Don’t wash your turkey

More than 45 million turkeys are eaten on Thanksgiving Day, with a never-ending list of side dishes and desserts.

The Thanksgiving meal is by far the largest and most stressful meal many consumers prepare all year, leaving room for mistakes that can make guests sick.

That’s why the U.S. Department of Agriculture Food Safety and Inspection Service is offering a couple of important tips to make this Thanksgiving safe and stress-free.

First, wash your hands before cooking, but don’t wash your turkey.

According to the USDA, washing your hands before cooking is the simplest way to stop the spread of bacteria, while washing your turkey is the easiest way to spread bacteria all over your kitchen.

Research shows that washing meat or poultry can splash bacteria around your kitchen by up to 3 feet, contaminating countertops, towels and other food.

Plus, washing the bird doesn’t remove bacteria.

Only cooking the turkey to the correct internal temperature will ensure all bacteria are killed.

Second, take the temperature of the bird

Although there are various ways to cook a turkey, the only way to avoid food-borne illness is to make sure it is cooked to the correct internal temperature as measured by a food thermometer.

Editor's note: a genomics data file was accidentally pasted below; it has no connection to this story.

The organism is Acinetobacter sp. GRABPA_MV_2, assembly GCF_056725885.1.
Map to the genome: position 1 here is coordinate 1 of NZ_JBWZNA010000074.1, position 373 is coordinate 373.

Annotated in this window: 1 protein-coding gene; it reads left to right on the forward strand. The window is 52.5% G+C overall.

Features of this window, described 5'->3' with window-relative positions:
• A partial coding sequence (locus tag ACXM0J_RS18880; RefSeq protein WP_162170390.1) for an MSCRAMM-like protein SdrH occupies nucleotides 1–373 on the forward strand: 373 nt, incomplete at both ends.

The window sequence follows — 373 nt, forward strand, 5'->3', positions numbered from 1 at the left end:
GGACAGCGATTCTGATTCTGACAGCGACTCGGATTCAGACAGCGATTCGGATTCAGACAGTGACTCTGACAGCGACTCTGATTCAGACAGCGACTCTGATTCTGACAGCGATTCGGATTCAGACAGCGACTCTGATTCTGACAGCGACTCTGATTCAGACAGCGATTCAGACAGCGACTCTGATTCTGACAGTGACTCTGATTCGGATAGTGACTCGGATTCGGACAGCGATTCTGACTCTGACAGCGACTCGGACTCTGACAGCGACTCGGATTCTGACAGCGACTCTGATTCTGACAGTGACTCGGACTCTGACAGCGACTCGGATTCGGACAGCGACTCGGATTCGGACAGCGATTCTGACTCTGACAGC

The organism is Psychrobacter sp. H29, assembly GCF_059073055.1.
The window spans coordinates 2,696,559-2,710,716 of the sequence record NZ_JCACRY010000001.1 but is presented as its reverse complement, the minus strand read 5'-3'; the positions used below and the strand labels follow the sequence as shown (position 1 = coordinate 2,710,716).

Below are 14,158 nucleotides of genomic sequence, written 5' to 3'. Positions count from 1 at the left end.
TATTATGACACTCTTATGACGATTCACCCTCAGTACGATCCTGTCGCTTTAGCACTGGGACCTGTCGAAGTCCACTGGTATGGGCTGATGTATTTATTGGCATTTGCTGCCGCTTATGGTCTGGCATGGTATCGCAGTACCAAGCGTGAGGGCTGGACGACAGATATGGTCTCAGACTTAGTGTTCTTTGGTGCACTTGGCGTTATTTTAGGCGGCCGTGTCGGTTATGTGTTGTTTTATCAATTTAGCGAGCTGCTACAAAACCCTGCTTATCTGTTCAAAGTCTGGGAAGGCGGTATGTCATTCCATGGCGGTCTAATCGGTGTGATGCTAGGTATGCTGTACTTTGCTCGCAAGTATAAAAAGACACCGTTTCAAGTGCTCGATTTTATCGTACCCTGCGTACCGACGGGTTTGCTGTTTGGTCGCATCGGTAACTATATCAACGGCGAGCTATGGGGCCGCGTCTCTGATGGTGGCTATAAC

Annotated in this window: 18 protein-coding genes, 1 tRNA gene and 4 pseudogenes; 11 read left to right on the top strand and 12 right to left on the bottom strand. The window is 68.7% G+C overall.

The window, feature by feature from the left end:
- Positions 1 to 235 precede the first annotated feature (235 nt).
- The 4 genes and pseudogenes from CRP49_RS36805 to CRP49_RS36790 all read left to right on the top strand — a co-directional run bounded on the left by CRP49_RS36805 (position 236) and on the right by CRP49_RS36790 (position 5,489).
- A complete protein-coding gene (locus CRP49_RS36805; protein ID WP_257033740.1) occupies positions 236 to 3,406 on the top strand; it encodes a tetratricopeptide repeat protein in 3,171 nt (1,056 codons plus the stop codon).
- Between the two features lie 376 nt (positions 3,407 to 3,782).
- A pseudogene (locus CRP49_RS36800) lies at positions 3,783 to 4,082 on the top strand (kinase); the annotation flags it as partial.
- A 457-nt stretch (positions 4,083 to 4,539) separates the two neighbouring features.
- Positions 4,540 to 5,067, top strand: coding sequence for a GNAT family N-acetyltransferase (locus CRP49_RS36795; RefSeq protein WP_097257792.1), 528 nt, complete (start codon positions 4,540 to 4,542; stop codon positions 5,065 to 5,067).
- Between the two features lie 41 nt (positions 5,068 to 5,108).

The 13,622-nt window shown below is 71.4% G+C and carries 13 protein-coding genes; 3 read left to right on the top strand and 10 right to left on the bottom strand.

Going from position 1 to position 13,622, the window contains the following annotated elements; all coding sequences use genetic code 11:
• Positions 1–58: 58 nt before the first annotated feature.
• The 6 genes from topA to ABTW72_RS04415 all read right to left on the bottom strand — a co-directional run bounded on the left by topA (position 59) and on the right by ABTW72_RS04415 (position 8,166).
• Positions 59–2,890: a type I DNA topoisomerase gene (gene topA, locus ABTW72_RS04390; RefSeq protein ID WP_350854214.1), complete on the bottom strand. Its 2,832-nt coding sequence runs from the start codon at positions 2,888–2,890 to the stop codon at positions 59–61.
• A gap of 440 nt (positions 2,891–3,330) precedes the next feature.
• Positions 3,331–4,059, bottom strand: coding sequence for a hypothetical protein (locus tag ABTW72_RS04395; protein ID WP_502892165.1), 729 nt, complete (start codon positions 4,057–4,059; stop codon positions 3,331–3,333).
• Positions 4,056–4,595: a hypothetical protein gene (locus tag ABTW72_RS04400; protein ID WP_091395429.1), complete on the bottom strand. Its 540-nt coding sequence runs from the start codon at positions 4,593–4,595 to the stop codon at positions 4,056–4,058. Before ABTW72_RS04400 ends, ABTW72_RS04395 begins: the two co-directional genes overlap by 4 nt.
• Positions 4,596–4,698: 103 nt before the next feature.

Take the bird’s temperature in three areas — the thickest part of the breast, the innermost part of the wing and the innermost part of the thigh — make sure all three locations reach 165ºF.

If one of those locations does not register at 165ºF, then continue cooking until all three locations reach the correct internal temperature.

Finally, follow the two-hour rule

Perishable foods should not be left on the table or countertops for longer than two hours. After two hours, food falls into the Danger Zone, temperatures between 40-140ºF, where bacteria can rapidly multiply.

If that food is then eaten, your guests could get sick.

Again, if you have cooking questions, you can go to the USDA turkey hotline at